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This past academic year, Lakeland piloted a new approach for its freshman Core I classes.
The course, which was taught by 10 different teachers to approximately 150 students, was broken into key questions that tied into the seven different academic units that students must fulfill in order to graduate. Some examples of questions that provided framework for the students' research, readings and discussion:
* Are you average: How do numbers attempt to define who you are? If you had to set college admission standards, what would they be and why?
* tudents read seven core American documents, including The Pledge of Allegiance, The National Anthem, The Declaration of Independence and The Gettysburg Address. Discussion questions included: Are you an American? How does an American define patriotism? How does an American define equality?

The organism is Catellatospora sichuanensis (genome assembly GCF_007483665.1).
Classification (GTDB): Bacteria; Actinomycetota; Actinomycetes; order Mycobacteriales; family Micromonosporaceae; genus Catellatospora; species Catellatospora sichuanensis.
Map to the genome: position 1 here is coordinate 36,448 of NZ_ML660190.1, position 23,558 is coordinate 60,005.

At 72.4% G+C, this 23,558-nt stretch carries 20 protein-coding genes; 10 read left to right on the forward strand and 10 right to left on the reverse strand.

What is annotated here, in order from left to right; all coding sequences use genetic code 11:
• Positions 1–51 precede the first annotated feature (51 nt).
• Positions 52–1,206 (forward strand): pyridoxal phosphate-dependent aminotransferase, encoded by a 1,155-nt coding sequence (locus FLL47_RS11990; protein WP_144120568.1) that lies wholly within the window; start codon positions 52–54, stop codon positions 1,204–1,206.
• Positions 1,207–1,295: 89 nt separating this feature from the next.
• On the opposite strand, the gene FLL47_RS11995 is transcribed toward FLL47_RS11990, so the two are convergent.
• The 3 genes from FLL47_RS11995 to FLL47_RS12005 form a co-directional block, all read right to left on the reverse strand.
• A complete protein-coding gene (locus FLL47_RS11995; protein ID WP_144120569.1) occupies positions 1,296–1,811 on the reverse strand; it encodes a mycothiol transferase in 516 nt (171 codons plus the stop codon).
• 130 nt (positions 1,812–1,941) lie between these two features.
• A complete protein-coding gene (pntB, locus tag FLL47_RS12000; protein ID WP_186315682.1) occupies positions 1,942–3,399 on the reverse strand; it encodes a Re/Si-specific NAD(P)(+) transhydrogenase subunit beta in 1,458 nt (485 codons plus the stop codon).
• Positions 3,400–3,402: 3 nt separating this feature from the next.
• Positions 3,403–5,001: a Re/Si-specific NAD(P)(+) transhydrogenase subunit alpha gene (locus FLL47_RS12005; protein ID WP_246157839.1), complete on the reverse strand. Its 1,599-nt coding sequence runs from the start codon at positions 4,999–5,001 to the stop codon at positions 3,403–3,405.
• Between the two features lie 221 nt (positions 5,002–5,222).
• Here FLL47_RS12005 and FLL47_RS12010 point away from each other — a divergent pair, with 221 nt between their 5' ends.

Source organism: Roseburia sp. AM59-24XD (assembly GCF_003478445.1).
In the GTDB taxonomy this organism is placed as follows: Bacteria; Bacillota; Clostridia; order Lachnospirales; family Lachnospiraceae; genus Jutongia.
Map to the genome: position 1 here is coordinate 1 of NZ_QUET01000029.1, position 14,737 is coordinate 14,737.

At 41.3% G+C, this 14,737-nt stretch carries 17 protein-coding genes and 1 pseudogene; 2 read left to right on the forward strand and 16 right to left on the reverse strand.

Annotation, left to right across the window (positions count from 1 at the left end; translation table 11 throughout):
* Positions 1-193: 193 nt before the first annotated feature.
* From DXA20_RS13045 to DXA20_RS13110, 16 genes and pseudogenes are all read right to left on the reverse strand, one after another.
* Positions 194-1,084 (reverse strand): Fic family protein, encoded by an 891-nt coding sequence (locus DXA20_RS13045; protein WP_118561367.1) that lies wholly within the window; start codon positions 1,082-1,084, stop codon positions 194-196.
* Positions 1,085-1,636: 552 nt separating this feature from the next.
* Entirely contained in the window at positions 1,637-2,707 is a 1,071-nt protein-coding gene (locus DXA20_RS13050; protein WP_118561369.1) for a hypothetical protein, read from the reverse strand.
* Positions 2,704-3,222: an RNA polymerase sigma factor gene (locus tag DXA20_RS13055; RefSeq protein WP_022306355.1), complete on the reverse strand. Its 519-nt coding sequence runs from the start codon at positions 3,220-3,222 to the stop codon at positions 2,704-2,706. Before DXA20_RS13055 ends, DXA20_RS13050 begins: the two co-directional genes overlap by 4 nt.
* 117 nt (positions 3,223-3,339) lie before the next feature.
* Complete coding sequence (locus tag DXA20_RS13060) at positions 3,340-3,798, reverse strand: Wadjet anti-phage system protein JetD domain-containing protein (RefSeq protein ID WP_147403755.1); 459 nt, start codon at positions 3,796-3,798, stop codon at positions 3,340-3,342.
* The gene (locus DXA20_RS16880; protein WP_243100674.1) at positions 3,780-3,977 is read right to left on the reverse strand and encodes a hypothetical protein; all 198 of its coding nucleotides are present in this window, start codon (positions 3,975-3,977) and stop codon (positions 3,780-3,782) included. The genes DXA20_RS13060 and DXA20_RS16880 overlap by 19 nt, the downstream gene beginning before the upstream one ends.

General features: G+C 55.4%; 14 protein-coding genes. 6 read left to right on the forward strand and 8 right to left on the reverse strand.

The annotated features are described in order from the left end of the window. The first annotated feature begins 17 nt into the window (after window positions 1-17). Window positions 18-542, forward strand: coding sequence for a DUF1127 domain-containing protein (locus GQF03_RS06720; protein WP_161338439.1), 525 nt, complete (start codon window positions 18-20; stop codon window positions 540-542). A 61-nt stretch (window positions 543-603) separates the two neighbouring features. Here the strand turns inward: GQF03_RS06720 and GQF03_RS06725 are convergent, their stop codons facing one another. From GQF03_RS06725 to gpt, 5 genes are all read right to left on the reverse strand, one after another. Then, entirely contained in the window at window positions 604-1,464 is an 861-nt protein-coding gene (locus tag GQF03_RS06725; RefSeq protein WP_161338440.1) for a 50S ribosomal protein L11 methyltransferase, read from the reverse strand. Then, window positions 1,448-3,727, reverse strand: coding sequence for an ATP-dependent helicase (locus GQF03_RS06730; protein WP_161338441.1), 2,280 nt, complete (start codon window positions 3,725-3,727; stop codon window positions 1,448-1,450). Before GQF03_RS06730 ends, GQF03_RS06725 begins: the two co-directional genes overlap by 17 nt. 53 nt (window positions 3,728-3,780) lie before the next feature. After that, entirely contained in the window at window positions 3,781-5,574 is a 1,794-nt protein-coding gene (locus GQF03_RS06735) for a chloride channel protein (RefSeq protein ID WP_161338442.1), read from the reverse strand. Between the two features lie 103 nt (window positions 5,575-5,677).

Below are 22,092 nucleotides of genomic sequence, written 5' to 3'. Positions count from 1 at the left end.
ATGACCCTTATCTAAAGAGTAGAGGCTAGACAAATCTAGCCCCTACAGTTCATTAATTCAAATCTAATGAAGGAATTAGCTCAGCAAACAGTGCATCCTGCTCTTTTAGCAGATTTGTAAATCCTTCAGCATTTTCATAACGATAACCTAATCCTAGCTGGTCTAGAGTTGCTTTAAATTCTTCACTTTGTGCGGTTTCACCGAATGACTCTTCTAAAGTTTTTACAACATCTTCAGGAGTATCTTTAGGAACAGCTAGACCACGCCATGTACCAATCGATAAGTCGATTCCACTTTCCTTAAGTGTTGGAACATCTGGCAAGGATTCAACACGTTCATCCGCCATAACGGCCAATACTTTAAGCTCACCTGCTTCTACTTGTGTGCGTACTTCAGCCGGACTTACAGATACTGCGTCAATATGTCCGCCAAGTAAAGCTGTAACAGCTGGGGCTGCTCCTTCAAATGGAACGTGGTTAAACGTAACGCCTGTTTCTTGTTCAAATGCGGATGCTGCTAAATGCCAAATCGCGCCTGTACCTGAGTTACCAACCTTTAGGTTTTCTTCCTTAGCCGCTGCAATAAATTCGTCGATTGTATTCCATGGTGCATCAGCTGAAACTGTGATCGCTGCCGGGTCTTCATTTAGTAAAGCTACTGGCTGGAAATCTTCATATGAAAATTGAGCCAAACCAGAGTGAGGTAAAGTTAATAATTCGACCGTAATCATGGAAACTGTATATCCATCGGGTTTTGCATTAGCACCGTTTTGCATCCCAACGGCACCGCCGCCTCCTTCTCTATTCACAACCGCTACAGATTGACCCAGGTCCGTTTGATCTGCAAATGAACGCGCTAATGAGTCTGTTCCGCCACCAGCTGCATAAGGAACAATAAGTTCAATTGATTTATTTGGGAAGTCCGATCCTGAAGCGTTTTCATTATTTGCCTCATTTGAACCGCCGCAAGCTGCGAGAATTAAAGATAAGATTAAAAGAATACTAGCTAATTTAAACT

* Students explored ways societies construct categories that define people and the ways the categories influence our perceptions of self and others. Discussion questions included: What is a stereotype? What is meant by conformity?
Other units included cross-cultural, religion, science and art.
Each class worked on a final group project that required students to design an eighth perspective that they could use to define themselves.
Students prepared a poster presentation and all sections met together during finals week to discuss their results.
"One of our goals is to have students think about concepts they have had little to no contact with," said Jeff Elzinga, chair of Lakeland's General Studies Division. "For those who have covered this material, we want them to deepen their thinking."